What do the "Pillars of Creation" look like on the inside? How can you tell when a black hole is hungry? What's the best route to take from Saturn to Titan? This week, astronomy had all the answers. From solar system mysteries to cosmic wonders, these were some of the best image-driven stories released during the 225th gathering of the American Astronomical Society in Seattle:
Pillars of Creation Redux
The Hubble Space Telescope got off to a rocky start when it launched in 1990—a flaw in its main mirror was causing the telescope to send back frustratingly blurry images. But with some corrective surgery thanks to an astronaut-helmed servicing mission, the observatory soon awed the world with stunning images of star clusters, galaxies, nebulas and other colorful objects across the cosmos. No image is perhaps more iconic than Hubble's 1995 shot of a star-forming region in the Eagle Nebula that was given the grandiose nickname the "Pillars of Creation".
Now, for the 25th anniversary of Hubble's launch, the team has released an even sharper image of the pillars (left), taken with an updated camera that was installed in 2009. The telescope team also unveiled a ghostly infrared image of the famous structures (right) that allows astronomers to peer though the thick dust of the nebula and see the newborn stars inside.
Space is big, so why not travel across the cosmos with friends? This image from the Gemini observatory in Hawaii shows a galactic herd called VV 166, which lies about 300 million light-years away. Similar galaxy groups exist across the universe—our own Milky Way is part of a "local group" that includes the Andromeda galaxy, the Triangulum galaxy and the Magellanic Clouds, among others.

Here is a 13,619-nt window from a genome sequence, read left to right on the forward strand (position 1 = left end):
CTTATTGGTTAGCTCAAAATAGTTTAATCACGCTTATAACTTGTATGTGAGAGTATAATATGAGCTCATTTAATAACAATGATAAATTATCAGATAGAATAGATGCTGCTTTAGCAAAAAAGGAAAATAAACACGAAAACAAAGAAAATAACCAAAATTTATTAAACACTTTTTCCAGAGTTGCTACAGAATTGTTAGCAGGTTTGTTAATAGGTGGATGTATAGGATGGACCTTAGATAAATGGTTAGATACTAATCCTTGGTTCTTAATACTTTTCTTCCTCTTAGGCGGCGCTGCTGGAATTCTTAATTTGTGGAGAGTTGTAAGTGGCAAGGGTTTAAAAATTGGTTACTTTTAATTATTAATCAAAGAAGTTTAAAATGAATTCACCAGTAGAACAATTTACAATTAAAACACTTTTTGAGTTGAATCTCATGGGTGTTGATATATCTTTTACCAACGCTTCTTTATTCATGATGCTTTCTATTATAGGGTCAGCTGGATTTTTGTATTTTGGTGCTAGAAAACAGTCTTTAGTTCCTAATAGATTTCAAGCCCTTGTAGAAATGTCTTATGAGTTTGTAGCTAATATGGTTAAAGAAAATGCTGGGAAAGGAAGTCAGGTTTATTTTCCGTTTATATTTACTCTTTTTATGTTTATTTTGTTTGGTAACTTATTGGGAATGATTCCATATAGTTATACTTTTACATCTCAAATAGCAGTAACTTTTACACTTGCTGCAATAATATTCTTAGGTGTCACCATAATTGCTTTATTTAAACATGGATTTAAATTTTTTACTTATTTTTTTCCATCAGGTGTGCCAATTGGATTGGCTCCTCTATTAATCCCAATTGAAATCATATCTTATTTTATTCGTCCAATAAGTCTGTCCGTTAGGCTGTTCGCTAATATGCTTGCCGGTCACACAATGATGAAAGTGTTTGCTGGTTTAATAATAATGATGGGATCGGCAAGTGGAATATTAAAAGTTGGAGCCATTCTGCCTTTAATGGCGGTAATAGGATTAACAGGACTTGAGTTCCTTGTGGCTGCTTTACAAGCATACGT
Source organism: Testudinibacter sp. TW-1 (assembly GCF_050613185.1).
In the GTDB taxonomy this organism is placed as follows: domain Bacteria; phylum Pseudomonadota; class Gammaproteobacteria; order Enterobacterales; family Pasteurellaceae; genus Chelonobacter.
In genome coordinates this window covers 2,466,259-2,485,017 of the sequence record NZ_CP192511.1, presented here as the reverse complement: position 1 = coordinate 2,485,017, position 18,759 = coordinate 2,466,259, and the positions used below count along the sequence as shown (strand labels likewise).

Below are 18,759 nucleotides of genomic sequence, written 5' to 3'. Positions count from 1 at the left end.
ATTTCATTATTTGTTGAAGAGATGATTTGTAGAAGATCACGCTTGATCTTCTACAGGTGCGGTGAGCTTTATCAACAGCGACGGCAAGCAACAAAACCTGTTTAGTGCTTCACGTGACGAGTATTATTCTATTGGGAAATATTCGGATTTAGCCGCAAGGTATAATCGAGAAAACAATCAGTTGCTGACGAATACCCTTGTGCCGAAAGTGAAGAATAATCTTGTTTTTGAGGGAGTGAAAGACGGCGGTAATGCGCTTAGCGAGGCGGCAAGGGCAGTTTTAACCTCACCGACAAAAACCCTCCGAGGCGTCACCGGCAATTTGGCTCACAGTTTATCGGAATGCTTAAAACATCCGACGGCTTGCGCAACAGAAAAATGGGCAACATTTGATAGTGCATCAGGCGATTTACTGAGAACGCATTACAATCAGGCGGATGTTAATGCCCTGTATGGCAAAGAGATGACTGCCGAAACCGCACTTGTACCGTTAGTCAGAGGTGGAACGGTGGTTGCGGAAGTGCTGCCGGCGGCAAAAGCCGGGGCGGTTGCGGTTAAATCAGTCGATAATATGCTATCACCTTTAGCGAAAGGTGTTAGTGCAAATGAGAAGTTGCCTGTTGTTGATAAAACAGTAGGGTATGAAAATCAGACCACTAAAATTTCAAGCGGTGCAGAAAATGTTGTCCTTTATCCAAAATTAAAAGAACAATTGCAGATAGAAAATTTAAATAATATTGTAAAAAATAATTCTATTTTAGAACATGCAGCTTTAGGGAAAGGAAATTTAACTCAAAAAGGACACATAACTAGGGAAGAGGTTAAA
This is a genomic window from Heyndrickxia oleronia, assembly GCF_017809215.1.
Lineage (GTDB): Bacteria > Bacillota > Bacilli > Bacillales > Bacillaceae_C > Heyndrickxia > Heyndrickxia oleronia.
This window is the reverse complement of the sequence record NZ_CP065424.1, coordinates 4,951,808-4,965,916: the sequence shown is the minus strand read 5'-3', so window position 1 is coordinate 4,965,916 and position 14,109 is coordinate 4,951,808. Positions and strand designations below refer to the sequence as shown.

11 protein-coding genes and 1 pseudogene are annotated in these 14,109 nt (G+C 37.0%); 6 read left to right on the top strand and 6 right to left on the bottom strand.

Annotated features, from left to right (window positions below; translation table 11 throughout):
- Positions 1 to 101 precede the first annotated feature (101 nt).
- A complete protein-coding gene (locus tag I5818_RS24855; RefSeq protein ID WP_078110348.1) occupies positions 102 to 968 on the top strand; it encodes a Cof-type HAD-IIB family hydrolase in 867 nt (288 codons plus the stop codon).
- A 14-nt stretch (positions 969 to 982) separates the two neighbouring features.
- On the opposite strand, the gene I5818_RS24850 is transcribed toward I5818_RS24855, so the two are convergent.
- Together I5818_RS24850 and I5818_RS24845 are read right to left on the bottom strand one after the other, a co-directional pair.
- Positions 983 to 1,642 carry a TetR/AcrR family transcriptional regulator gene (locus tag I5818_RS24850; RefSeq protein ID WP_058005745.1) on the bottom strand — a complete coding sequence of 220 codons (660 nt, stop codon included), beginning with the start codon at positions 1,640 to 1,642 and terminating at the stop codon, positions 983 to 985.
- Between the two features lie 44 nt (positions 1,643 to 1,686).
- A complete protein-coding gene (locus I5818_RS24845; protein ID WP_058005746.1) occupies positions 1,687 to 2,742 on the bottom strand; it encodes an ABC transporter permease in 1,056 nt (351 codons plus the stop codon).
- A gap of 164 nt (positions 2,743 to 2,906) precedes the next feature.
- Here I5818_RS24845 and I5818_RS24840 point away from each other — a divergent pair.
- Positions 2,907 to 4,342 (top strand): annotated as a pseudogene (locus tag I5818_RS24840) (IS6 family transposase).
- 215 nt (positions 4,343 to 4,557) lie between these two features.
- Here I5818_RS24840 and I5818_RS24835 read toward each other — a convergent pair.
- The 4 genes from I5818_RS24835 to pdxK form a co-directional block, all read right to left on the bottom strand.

This image of VV 166 clearly shows the diverse types of galaxies that can coexist in such groups. The prominent spiral galaxy NGC 70, near the top of the image, glows blue with new star formation in its shapely arms. By contrast, the two small galaxies below the spiral look wan and pale, showing signs that they are no longer giving birth to many new stars. The one to the left, NGC 71, is actually a strange beast called a lenticular galaxy, a lens-shaped object that looks like a spiral galaxy that is missing the telltale arms. The one to the right is a much older elliptical galaxy called NGC 68, a proper blob of old stars. Such detailed portraits of galactic groups can help astronomers figure out how galaxies get their different shapes, and whether galaxies form together in groups or if they pick up new companions as they move through the universe.